Vatican II, "Gaudium et spes"
A man and a woman, who by the marriage covenant of conjugal love ‘are no longer two, but one flesh’, render mutual help and service to each other through an intimate union of their persons and of their actions.
Through this union they experience the meaning of their oneness and attain to it with growing perfection day by day. As a mutual gift of two persons, this intimate union, as well as the good of the children, imposes total fidelity on the spouses and argues for an unbreakable oneness between them.
Christ the Lord abundantly blessed this many-faceted love, welling up as it does from the fountain of divine love and structured as it is on the model of his union with the Church.
As God of old made himself present to his people through a covenant of love and fidelity, so now the Saviour of men and the spouse of the Church comes into the lives of married Christians through the sacrament of matrimony. He abides with them thereafter so that, just as he loved the Church and handed himself over on her behalf, the spouses may love each other with perpetual fidelity through mutual self-bestowal.
Authentic married love is caught up into divine love and is governed and enriched by Christ’s redeeming power and the saving activity of the Church. Thus this love can lead the spouses to God with powerful effect and can aid and strengthen them in the sublime office of being a father or a mother.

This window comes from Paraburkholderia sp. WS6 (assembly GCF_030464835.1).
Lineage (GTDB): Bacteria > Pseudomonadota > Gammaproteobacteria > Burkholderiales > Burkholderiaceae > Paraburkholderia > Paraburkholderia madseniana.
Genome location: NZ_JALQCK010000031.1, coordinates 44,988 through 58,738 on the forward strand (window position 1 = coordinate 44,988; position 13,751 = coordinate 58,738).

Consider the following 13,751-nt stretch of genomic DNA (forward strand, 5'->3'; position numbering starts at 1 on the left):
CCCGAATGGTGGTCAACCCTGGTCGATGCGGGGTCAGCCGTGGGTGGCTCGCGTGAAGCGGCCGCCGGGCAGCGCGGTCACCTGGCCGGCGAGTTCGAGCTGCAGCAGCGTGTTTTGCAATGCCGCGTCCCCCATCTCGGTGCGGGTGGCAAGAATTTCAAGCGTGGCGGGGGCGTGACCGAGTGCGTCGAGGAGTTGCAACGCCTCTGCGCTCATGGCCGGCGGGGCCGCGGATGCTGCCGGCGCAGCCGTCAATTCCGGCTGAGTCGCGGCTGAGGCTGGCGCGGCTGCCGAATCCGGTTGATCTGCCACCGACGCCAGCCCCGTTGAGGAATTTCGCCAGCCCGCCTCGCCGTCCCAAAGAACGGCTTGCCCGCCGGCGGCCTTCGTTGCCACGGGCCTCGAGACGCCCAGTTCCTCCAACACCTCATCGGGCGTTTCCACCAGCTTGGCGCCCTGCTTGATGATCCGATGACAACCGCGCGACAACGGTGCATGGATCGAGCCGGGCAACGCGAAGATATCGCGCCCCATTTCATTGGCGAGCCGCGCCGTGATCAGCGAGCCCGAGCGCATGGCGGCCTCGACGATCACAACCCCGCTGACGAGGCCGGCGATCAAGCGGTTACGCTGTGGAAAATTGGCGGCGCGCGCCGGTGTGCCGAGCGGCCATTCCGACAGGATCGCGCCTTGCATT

For this reason, Christian spouses have a special sacrament by which they are fortified and receive a kind of consecration in the duties and dignity of their state. By virtue of this sacrament, as spouses fulfil their conjugal and family obligations, they are penetrated with the spirit of Christ. This spirit suffuses their whole lives with faith, hope, and charity. Thus they increasingly advance their own perfection, as well as their mutual sanctification, and hence contribute jointly to the glory of God.
As a result, with their parents leading the way by example and family prayer, children and indeed everyone gathered around the family hearth will find a readier path to human maturity, salvation, and holiness. Graced with the dignity and office of fatherhood and motherhood, parents will energetically acquit themselves of a duty which devolves primarily on them, namely education, and especially religious education.
As living members of the family, children contribute in their own way to making their parents holy. For they will respond to the kindness of their parents with sentiments of gratitude, with love and trust. They will stand by them as children should when hardships overtake their parents and old age brings its loneliness.